One of the requirements for Tier 1 (Entrepreneur) migrants extending their visas in the UK is to show they have invested £200,000 that they previously showed was available for investment in their initial applications.
The important case of R (Sajjad) v SSHD  EWCA Civ 720 is about the ways in which entrepreneur migrants can do this. It is a textbook example of the lack of flexibility and confusion inherent in the Points Based System, and required reading for migrants in this route considering how to invest their funds.
Sajjad’s Grill and Restaurant
Mr Sajjad had arrived in the UK in 2011 as a Tier 1 (Entrepreneur) migrant and set up his business, which latterly traded as Sajjad’s Grill and Restaurant.
It was common ground in the case that Mr Sajjad had transferred almost £500,000 from himself personally to his UK company.
However, as the Home Office took the view he had not done this in one of the ways prescribed by the Immigration Rules, an extension application was refused on 27 May 2015.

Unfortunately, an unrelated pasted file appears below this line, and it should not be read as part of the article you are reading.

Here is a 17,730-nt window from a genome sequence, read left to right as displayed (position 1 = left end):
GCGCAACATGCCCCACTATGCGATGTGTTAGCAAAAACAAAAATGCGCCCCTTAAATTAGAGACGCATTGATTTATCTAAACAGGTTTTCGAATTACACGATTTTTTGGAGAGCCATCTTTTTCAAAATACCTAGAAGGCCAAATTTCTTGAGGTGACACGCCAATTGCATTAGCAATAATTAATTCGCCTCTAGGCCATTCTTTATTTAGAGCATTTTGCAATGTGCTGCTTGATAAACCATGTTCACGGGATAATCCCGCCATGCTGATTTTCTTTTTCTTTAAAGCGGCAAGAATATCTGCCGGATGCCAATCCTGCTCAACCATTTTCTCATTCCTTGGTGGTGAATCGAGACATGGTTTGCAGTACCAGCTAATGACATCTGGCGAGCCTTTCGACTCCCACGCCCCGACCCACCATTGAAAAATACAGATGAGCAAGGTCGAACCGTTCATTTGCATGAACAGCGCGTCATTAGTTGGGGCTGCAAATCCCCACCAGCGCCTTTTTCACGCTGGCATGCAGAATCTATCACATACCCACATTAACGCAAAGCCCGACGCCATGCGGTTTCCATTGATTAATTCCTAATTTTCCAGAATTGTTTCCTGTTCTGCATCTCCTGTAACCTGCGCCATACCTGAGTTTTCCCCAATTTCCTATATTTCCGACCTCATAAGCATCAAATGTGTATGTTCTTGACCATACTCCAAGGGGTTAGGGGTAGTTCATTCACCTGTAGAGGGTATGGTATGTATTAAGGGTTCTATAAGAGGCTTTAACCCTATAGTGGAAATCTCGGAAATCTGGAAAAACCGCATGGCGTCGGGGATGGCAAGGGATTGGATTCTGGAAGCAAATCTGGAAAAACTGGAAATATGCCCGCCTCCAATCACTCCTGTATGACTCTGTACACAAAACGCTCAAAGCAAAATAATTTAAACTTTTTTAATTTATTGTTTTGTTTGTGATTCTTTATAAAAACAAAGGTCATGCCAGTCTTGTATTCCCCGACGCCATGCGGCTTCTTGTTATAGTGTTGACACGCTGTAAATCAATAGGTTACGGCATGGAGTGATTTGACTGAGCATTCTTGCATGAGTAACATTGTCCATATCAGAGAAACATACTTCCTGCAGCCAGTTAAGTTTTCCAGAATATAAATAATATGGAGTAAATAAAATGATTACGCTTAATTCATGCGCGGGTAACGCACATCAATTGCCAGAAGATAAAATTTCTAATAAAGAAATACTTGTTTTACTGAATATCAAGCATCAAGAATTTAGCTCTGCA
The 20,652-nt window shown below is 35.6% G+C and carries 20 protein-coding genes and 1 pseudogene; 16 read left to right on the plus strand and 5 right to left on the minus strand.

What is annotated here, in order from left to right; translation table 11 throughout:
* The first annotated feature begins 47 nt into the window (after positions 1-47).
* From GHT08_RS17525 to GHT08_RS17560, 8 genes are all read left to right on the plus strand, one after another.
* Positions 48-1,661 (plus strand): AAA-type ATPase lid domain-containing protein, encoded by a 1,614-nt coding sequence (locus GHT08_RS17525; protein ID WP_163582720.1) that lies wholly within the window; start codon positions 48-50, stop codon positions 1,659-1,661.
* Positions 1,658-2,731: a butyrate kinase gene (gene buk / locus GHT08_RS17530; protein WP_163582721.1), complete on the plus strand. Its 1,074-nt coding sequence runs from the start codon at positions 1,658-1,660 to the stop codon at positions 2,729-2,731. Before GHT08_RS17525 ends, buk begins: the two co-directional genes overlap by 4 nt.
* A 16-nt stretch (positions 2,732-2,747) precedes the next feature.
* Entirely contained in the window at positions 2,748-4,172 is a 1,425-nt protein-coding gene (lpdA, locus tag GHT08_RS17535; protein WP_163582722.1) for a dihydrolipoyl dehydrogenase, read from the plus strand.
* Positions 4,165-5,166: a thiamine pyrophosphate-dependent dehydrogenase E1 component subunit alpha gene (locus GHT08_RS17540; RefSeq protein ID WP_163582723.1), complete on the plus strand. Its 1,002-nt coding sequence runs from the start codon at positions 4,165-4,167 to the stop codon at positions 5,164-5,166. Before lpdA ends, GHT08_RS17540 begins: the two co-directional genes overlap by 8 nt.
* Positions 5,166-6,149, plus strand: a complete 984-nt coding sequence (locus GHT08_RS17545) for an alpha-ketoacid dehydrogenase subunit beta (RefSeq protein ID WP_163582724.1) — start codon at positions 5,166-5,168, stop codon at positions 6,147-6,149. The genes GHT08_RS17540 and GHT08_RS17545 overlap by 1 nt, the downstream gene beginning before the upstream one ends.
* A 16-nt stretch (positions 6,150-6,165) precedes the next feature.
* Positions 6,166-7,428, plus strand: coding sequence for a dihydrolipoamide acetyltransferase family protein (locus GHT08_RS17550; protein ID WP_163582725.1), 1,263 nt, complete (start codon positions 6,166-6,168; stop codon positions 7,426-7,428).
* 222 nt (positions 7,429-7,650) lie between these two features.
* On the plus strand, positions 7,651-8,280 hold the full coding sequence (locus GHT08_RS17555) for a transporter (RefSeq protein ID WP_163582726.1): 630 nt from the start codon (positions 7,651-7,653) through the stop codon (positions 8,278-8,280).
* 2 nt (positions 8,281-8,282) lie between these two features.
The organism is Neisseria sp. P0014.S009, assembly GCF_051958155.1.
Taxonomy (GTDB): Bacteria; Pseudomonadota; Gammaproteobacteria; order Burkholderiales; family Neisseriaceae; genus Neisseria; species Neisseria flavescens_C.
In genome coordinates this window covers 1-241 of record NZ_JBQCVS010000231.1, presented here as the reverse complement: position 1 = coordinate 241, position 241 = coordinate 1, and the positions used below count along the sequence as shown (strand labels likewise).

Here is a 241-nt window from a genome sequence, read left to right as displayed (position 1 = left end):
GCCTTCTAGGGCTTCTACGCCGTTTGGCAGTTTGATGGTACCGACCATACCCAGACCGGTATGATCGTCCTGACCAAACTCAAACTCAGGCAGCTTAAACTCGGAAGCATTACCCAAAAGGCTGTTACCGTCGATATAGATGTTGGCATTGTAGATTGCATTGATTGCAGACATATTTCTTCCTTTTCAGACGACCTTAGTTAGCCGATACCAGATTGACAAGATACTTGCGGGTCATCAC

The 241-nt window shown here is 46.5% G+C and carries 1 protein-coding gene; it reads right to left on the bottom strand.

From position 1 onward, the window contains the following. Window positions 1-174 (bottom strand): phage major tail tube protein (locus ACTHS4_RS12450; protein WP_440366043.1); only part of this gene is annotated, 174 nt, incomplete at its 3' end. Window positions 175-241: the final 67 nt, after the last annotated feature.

After a lot of legal wrangling, almost four years later, Mr Sajjad ended up in the Court of Appeal where his appeal against refusal of permission to apply for judicial review was dismissed last week.
The Immigration Rules are very specific about how the required £200,000 investment must be shown.
The fact that – as the Home Office accepted – almost £500,000 had been transferred into the company by Mr Sajjad was not enough.
One of the ways in which investment can be shown is by way of a director’s loan. In a letter from his accountants submitted with the application, the accountant had referred to the funds transferred to the company by Mr Sajjad as just that.